Finally, after about 20 minutes of pushing, baby crowned. It burned. I didn’t want to push more. But if I kept pushing, the burning would stop because baby would be out! I trucked on. Debbie kept oiling and readying me to push more.
With the next big contraction, I pushed as hard as I could. I could feel baby’s head come out. But I wasn’t done yet. I took a break the next contraction and breathed again. Then with the next one, a big one, I pushed again, with all my might. Once the shoulders were out, baby slipped out with ease.
But my baby was still in the caul; my water had never broken. Debbie and Cathy rushed to open it and pull him out. In the excitement, they were withholding precious knowledge: did I have a boy or a girl?
What do we have? What do we have?
It’s a boy!
It was 9:43. I had been in labor for just about 5 ½ hours. Little L was 7lbs, 2 oz, and was born a champion breastfeeder.
A few minutes later, as I held my first child to my breast, I delivered the placenta with Debbie’s help. She checked me afterward. No tearing!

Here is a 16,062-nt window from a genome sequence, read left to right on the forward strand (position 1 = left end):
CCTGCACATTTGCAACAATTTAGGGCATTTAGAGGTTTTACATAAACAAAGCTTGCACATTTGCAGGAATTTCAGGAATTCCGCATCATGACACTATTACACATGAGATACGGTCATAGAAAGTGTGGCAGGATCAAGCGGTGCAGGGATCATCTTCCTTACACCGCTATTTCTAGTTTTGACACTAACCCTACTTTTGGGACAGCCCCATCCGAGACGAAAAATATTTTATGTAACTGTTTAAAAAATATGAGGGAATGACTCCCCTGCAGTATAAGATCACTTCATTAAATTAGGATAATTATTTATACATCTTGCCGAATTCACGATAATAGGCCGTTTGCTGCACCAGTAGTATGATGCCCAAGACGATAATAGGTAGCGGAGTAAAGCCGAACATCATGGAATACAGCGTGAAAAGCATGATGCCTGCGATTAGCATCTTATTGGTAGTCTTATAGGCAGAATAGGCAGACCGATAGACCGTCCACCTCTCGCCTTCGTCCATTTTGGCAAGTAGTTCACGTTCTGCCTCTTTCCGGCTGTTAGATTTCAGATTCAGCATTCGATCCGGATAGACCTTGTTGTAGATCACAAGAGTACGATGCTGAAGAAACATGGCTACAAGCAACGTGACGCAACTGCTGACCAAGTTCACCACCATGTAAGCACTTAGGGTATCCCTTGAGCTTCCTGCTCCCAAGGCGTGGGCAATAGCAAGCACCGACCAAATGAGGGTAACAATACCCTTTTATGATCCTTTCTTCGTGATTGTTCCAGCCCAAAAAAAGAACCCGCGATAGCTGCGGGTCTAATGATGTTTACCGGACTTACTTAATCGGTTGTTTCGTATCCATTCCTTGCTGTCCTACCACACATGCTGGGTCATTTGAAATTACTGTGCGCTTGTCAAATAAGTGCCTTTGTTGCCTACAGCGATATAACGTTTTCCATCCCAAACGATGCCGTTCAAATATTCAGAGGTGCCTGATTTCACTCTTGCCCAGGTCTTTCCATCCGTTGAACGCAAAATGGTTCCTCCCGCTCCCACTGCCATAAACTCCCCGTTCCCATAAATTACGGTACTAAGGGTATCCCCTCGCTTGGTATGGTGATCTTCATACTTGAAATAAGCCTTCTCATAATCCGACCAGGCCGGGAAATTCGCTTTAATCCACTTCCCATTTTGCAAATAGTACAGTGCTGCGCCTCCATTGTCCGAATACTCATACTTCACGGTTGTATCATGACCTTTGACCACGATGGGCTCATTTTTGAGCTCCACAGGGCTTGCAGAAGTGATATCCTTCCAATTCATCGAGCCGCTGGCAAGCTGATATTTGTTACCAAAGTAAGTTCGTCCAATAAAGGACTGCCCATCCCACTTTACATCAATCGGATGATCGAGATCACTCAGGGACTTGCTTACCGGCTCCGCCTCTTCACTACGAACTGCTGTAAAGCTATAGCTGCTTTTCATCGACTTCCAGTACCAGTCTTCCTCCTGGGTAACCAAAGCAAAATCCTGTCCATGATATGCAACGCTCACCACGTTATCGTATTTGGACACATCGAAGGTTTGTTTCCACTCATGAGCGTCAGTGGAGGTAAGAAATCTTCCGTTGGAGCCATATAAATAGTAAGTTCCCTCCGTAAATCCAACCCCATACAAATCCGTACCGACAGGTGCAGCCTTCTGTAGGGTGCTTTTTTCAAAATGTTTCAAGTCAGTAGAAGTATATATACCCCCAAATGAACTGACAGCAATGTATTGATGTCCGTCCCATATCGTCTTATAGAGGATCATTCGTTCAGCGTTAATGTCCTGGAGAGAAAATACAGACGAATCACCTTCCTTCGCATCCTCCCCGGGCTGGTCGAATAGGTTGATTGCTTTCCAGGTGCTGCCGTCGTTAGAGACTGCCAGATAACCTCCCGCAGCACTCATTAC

I settled in with my baby boy. I felt like I could do anything. I was so empowered through my natural labor. I could run a marathon. I could be a superhero.
But most importantly, I could be a mother.
Brian L R says
Congratulations you sound like one lovely lady with a beautiful daughter. I admire your dtermination and resolve. I have two kids (one of each – lucky eh?). They are grown up now but no grandchildren on that side of the family.
Pure Mothers says
Great story! I so wanted to write my baby’s birth story this past wed (July 8th) for my son’s 2nd birthday too, but an unfortunate accident changed my plans. I did write this:
I am so envious that your first labor was 5.5 hours. Mine was 36!!! Congratulations on a natural birth mama and for having the strength and courage going it solo. But we are never truly solo with great family and friends to support us!
Thanks for sharing your wonderful story. I will get around to writing mine soon!
Erin M says
Cate- I loved reading this (and many others)! I’ll never forget that day I came to the hospital to see you and meet Lu. You are so great!!!! XOXOX Erin
Jamie Ervin says
How exciting and beautiful! Happy Birthday Little L! My youngest was 4 this past January and like you, I left her father during my pregnancy for safety reasons.